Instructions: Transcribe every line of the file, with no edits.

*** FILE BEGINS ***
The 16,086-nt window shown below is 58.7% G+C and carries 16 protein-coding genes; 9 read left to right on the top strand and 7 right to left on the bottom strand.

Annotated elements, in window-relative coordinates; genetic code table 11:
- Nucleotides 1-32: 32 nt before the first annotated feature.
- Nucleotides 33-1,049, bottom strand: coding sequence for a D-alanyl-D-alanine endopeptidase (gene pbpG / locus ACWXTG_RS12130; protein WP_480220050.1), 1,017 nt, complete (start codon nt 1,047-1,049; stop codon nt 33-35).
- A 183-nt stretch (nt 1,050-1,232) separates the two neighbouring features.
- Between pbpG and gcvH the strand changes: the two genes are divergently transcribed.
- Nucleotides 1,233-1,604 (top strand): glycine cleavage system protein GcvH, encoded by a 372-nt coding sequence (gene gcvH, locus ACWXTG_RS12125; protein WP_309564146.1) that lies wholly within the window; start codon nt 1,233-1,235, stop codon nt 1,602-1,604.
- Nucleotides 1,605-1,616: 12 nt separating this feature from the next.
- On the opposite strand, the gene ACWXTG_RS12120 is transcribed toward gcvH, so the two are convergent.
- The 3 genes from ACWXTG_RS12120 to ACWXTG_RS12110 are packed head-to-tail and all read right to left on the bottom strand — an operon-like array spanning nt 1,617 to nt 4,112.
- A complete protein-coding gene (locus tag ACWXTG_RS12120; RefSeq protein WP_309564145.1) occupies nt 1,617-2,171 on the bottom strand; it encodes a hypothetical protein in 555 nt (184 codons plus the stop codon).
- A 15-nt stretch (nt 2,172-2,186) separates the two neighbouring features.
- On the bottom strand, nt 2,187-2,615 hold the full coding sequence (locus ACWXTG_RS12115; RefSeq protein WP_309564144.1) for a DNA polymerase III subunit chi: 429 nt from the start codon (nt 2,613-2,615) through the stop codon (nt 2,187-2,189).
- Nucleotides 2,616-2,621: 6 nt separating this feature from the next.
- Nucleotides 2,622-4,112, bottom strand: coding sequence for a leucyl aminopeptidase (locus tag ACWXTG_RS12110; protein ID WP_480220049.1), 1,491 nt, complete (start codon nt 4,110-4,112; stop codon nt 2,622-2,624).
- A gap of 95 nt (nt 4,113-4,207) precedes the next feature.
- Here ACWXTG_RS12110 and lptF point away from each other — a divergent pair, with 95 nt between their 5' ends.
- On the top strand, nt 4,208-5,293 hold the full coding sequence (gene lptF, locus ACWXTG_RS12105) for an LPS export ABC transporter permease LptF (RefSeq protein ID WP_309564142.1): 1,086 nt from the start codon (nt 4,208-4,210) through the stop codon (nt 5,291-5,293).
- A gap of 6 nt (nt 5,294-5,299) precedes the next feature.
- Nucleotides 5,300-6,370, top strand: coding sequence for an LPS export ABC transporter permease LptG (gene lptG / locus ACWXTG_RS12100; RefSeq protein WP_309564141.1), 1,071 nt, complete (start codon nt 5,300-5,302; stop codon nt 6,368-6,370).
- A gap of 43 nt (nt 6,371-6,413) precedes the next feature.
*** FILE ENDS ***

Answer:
The 16,086-nt window shown below is 58.7% G+C and carries 16 protein-coding genes; 9 read left to right on the top strand and 7 right to left on the bottom strand.

Annotated elements, in window-relative coordinates; genetic code table 11:
- Nucleotides 1-32: 32 nt before the first annotated feature.
- Nucleotides 33-1,049, bottom strand: coding sequence for a D-alanyl-D-alanine endopeptidase (gene pbpG / locus ACWXTG_RS12130; protein WP_480220050.1), 1,017 nt, complete (start codon nt 1,047-1,049; stop codon nt 33-35).
- A 183-nt stretch (nt 1,050-1,232) separates the two neighbouring features.
- Between pbpG and gcvH the strand changes: the two genes are divergently transcribed.
- Nucleotides 1,233-1,604 (top strand): glycine cleavage system protein GcvH, encoded by a 372-nt coding sequence (gene gcvH, locus ACWXTG_RS12125; protein WP_309564146.1) that lies wholly within the window; start codon nt 1,233-1,235, stop codon nt 1,602-1,604.
- Nucleotides 1,605-1,616: 12 nt separating this feature from the next.
- On the opposite strand, the gene ACWXTG_RS12120 is transcribed toward gcvH, so the two are convergent.
- The 3 genes from ACWXTG_RS12120 to ACWXTG_RS12110 are packed head-to-tail and all read right to left on the bottom strand — an operon-like array spanning nt 1,617 to nt 4,112.
- A complete protein-coding gene (locus tag ACWXTG_RS12120; RefSeq protein WP_309564145.1) occupies nt 1,617-2,171 on the bottom strand; it encodes a hypothetical protein in 555 nt (184 codons plus the stop codon).
- A 15-nt stretch (nt 2,172-2,186) separates the two neighbouring features.
- On the bottom strand, nt 2,187-2,615 hold the full coding sequence (locus ACWXTG_RS12115; RefSeq protein WP_309564144.1) for a DNA polymerase III subunit chi: 429 nt from the start codon (nt 2,613-2,615) through the stop codon (nt 2,187-2,189).
- Nucleotides 2,616-2,621: 6 nt separating this feature from the next.
- Nucleotides 2,622-4,112, bottom strand: coding sequence for a leucyl aminopeptidase (locus tag ACWXTG_RS12110; protein ID WP_480220049.1), 1,491 nt, complete (start codon nt 4,110-4,112; stop codon nt 2,622-2,624).
- A gap of 95 nt (nt 4,113-4,207) precedes the next feature.
- Here ACWXTG_RS12110 and lptF point away from each other — a divergent pair, with 95 nt between their 5' ends.
- On the top strand, nt 4,208-5,293 hold the full coding sequence (gene lptF, locus ACWXTG_RS12105) for an LPS export ABC transporter permease LptF (RefSeq protein ID WP_309564142.1): 1,086 nt from the start codon (nt 4,208-4,210) through the stop codon (nt 5,291-5,293).
- A gap of 6 nt (nt 5,294-5,299) precedes the next feature.
- Nucleotides 5,300-6,370, top strand: coding sequence for an LPS export ABC transporter permease LptG (gene lptG / locus ACWXTG_RS12100; RefSeq protein WP_309564141.1), 1,071 nt, complete (start codon nt 5,300-5,302; stop codon nt 6,368-6,370).
- A gap of 43 nt (nt 6,371-6,413) precedes the next feature.